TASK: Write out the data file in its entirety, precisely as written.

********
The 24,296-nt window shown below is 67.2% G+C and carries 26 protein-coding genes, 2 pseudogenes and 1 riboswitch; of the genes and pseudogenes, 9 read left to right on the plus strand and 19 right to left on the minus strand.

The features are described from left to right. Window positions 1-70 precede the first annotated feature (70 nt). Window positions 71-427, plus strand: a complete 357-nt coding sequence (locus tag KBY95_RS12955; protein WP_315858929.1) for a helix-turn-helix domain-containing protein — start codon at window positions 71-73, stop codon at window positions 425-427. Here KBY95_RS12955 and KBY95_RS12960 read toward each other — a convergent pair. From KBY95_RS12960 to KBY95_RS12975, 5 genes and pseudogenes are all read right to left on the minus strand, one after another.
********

The 24,296-nt window shown below is 67.2% G+C and carries 26 protein-coding genes, 2 pseudogenes and 1 riboswitch; of the genes and pseudogenes, 9 read left to right on the plus strand and 19 right to left on the minus strand.

The features are described from left to right. Window positions 1-70 precede the first annotated feature (70 nt). Window positions 71-427, plus strand: a complete 357-nt coding sequence (locus tag KBY95_RS12955; protein WP_315858929.1) for a helix-turn-helix domain-containing protein — start codon at window positions 71-73, stop codon at window positions 425-427. Here KBY95_RS12955 and KBY95_RS12960 read toward each other — a convergent pair. From KBY95_RS12960 to KBY95_RS12975, 5 genes and pseudogenes are all read right to left on the minus strand, one after another.